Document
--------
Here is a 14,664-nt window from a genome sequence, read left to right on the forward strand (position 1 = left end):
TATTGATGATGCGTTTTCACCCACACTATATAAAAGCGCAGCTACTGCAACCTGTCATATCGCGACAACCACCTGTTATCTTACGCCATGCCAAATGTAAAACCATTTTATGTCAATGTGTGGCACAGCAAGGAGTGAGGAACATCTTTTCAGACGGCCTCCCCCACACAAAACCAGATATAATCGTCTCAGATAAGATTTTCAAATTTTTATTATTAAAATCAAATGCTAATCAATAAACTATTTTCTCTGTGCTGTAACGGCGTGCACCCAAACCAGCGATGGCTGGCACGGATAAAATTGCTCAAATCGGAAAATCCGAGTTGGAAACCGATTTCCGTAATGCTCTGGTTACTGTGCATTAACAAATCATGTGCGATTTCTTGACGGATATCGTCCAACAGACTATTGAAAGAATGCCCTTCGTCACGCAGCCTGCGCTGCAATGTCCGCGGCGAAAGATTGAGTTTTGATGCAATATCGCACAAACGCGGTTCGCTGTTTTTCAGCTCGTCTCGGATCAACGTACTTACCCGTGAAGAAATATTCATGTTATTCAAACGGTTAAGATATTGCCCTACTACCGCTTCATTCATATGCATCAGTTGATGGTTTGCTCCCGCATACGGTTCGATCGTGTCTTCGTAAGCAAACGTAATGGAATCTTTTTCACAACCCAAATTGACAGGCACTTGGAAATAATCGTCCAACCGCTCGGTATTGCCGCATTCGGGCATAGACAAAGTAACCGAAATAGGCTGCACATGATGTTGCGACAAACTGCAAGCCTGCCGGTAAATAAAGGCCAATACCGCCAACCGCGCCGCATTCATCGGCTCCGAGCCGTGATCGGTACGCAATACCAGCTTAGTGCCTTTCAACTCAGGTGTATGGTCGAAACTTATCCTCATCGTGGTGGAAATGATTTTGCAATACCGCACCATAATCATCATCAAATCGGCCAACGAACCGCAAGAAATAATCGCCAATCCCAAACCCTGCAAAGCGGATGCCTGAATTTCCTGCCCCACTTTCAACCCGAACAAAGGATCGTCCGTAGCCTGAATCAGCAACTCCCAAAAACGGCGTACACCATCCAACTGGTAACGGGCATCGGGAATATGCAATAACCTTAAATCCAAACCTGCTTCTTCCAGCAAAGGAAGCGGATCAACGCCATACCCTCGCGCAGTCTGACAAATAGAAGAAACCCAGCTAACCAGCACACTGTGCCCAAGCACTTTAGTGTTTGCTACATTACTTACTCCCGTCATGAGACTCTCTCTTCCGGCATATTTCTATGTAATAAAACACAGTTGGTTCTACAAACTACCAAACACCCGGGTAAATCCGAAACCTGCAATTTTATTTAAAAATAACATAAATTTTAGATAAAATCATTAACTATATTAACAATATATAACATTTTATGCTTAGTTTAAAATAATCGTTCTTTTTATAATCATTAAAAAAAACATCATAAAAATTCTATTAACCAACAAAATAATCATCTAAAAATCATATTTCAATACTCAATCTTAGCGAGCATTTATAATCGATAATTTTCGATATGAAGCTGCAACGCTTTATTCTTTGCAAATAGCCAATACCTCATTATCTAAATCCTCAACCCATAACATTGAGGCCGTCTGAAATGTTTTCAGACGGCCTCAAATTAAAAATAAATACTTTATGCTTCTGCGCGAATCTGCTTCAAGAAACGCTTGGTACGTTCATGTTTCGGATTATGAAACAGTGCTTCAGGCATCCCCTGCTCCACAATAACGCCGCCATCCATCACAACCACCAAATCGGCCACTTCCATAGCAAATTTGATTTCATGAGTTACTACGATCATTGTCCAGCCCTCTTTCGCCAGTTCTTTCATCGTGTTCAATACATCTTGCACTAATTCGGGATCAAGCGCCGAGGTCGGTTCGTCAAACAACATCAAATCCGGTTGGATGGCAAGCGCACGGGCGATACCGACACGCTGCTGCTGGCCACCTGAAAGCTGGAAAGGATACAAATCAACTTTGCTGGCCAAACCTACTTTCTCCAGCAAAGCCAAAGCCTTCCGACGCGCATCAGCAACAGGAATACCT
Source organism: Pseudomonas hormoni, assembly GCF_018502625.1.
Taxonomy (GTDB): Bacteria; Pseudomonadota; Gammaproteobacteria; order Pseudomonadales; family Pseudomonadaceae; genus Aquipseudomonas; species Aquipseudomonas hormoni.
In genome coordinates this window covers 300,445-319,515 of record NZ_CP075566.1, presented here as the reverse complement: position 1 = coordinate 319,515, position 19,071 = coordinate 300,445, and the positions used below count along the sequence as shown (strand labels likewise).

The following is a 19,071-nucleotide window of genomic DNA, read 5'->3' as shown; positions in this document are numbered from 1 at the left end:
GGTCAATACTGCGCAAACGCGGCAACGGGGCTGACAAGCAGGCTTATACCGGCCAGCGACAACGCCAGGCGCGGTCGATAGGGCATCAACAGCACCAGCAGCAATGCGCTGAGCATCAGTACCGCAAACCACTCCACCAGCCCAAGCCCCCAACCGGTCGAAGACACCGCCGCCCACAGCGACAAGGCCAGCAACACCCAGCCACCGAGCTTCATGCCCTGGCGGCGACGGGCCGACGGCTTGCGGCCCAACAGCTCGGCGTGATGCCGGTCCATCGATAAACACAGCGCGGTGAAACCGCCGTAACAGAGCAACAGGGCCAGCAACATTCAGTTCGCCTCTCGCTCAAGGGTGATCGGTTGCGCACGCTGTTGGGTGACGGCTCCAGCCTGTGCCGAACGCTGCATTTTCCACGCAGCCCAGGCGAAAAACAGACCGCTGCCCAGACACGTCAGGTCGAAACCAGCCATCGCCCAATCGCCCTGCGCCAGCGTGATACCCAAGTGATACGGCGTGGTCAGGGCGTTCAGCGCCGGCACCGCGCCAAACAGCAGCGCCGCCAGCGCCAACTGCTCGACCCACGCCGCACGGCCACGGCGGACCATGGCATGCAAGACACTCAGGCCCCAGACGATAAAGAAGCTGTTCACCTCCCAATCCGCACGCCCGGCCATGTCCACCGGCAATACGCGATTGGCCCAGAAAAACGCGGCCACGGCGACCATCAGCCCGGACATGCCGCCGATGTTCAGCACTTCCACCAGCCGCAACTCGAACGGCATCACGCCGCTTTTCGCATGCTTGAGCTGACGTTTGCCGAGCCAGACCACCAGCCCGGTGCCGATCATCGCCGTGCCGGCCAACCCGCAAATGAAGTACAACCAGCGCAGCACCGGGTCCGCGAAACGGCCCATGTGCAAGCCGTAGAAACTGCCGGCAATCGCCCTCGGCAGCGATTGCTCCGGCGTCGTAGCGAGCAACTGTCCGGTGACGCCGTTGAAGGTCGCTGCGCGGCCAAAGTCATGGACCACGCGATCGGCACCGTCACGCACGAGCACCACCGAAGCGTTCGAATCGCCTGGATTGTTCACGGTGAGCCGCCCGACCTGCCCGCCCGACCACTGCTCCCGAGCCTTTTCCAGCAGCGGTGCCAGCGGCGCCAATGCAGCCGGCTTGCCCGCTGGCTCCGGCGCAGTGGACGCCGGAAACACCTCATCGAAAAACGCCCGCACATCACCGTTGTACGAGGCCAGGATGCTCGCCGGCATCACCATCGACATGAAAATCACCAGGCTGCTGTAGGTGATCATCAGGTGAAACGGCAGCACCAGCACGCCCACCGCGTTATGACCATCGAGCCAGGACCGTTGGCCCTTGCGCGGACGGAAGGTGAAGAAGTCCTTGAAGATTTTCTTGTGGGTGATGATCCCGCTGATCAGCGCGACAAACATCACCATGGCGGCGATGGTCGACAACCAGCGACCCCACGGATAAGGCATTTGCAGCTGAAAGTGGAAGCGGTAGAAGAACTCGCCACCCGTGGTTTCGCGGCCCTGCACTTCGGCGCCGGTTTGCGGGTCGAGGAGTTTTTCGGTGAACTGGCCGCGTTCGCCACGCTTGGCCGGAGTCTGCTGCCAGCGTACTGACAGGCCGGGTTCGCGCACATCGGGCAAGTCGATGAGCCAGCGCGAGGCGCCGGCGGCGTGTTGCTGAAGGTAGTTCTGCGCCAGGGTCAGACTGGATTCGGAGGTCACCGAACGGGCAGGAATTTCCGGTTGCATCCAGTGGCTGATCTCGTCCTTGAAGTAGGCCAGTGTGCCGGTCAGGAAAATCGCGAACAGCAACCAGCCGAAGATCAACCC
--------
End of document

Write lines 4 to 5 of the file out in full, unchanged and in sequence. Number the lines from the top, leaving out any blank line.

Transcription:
Taxonomy (GTDB): Bacteria; Pseudomonadota; Gammaproteobacteria; order Pseudomonadales; family Pseudomonadaceae; genus Aquipseudomonas; species Aquipseudomonas hormoni.
In genome coordinates this window covers 300,445-319,515 of record NZ_CP075566.1, presented here as the reverse complement: position 1 = coordinate 319,515, position 19,071 = coordinate 300,445, and the positions used below count along the sequence as shown (strand labels likewise).